of the Isle of Mull are varied from mountains and moorlands to sea lochs
and hill lochans, damp boggy marshes to sandy beaches. It supports a good
range of resident and migrant birds, many passage birds call in to re-fuel
Golden Eagle and White-tailed Sea Eagle, Hen Harrier, Peregrine Falcon,
Kestrel, Merlin, Sparrow Hawk and Buzzard. Barn Owl, Long-eared Owl and
Tawny Owl are resident and Short-eared Owls visit to breed. Corvids include
Ravens and Hooded Crow are plentiful .
The Isle of
Mull has a coastline of some 300 miles long and the tidal lochs are very
attractive to many waders and birds of passage which stop to feed whilst
en-route to their summer and winter feeding grounds. Whooper Swan, Bar-tailed
Godwit, Greenshank, Redshank, Snipe and Whimbrel are just a few.
Large flocks of
Teal and Wigeon over winter with Shelduck, Goldeneye and Merganser. All
three Divers can be seen at different times of the year. Great Northern
and Black-throated Diver in winter on the sea lochs and Red-throated Diver
in fresh water lochs in spring and summer. Slavonian Grebe and occasional
Red-necked Grebe can be seen on the sea lochs in the winter months
made a remarkable recovery due to sensitive and friendly farming
on Iona, and whilst not easy to see they arrive on Iona in late April.
Your best chance of seeing tis elusive bird is in early May before the
iris beds have grown to make Corncrake almost invisible.
All the sea
lochs on Mull hold otters and there are excellent opportunities to see
Mulls otters along many of the coast roads.
There are many
good and safe vantage points from which to watch sea birds, including,
Guillemot and Black Guillemot, Shag, Cormorant and occasional Gannet and
are available to take you to the Treshnish isles during the summer where
you can get close to nesting birds, Puffin, Shag, Kittiwake, Guillemot
Mink are a
very serious problem on the islands of Argyll and ground nesting birds
are suffering because of lack of controlling measures. These problems will
have to be addressed if we are to protect them. A programme is in operation
to protect Arctic and Common Tern colonies and this is proving to be very
successful, and we need more such programmes operating.
Mull has lots
of red deer and a small herd of fallow deer, hedgehogs, polecats, mink,
rabbits, and Mountain Hare. There is a good population of otters which
can now be seen regularly around the coast and sea lochs.
There are no
badgers, foxes or squirrels on the island and we do not have any Magpies
resident on Mull.
a tidal sea loch and provides a valuable source of food for many
waders, it holds a good variety of birds at all times of the year,
and is a regular stopping off and feeding area for spring and autumn passage
of White tailed Sea Eagle can usually be had all year round from Lochdon
& Grasspoint, also regularly seen are Golden Eagle, Buzzard, Kestrel,
Sparrow Hawk, Tawny Owl, Short eared Owl and Hen Harrier and occasional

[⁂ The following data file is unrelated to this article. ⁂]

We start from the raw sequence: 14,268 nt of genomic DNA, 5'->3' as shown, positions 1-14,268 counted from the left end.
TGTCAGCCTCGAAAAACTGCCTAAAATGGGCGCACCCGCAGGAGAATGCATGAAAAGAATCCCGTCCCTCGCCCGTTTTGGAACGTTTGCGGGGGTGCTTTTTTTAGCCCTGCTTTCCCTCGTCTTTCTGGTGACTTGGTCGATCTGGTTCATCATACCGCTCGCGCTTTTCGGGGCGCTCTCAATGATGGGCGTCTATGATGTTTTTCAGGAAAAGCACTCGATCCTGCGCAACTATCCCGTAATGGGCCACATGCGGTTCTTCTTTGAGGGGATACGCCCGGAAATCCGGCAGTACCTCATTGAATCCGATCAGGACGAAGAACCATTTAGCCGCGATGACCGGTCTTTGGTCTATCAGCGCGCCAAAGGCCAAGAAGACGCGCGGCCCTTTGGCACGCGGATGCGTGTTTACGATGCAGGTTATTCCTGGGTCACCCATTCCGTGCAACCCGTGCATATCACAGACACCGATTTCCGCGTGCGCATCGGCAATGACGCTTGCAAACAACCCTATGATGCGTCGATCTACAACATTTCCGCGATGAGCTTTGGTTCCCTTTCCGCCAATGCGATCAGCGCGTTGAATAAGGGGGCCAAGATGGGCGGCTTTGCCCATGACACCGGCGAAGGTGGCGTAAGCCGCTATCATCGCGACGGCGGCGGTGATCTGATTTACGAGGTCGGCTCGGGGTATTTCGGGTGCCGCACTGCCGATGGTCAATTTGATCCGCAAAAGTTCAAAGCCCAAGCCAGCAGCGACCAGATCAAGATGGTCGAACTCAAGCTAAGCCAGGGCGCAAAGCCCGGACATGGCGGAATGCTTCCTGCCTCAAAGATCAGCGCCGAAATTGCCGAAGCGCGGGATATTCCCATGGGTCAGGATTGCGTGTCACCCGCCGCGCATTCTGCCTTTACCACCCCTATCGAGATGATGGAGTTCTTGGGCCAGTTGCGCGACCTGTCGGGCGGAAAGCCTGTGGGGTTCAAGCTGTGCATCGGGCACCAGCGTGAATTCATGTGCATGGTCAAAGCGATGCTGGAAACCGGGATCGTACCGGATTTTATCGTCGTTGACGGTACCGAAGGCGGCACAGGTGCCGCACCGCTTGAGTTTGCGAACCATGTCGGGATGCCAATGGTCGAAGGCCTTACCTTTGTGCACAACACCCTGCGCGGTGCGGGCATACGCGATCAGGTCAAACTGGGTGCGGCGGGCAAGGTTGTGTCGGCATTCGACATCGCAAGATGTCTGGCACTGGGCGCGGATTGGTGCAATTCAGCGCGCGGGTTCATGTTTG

Barn Owl, Merlin & Peregrine Falcon. Red Kite have been seen
in autumn on migration and the occasional passage Osprey calls into Lochdon,
most often in Spring and Autumn.
There is a small
colony of Marsh Fritillary at Lochdon and at a few other areas. Many other
species of Butterfly such as Speckled Wood, Peacock, Scotch Argus and Common
Blue can be seen on the wing at different times of the year.
of Teal & Wigeon overwinter on Lochdon, joined by lesser numbers of
Goldeneye, Red breasted Merganser, Shelduck and Mallard. Whooper Swan drop
in and stay only to rest and refuel before flying off again. In winter
occasional Goosander fish in the pool by the bridge to Grasspoint.
The mouth of
the loch, from Grasspoint can be good for Great Northern Diver in winter
& occasional Black throated Diver, Red throated Diver and Little Grebe.
Redshank, Greenshank, Whimbrel, Turnstone, and Bar tailed Godwit on passage
in spring and autumn, Occasional large flocks of Golden Plover & Lapwing
in autumn plus Ringed Plover & Curlew, There are Snipe &
Woodcock at most times of the year.
On the shoreline
Common Sandpiper breed in summer, Rock Pipit, Grey Wagtail also. The scrub
around the shores are good for migrant warblers at the right time of year,
Grasshopper Warbler, Whitethroat, Willow Warbler, Wood Warbler, Blackcap,
Whinchat and Cuckoo. Other resident birds including, Meadow Pipit. Rock
Pipit, Stonechat, Song Thrush, Blackbird, Dunnock, Tree Creeper, Wren and
Robin can be seen all year round. Great Spotted Woodpecker is common and
is often seen feeding at bird tables and on nuts in local gardens. There
is a Sandmartin colony at Gorsten (45 active nest holes in 2002).
give good views of local sea birds, Guillemot, Black Guillemot, Fulma,
GBB & LBB Gulls & occasional Gannets, & Kittewake.
often seen in the Sound of Lorn from a Grasspoint vantage point.
occasionally seen at Grasspoint and in the outer loch area.
There is good
bed & breakfast & self catering accommodation available in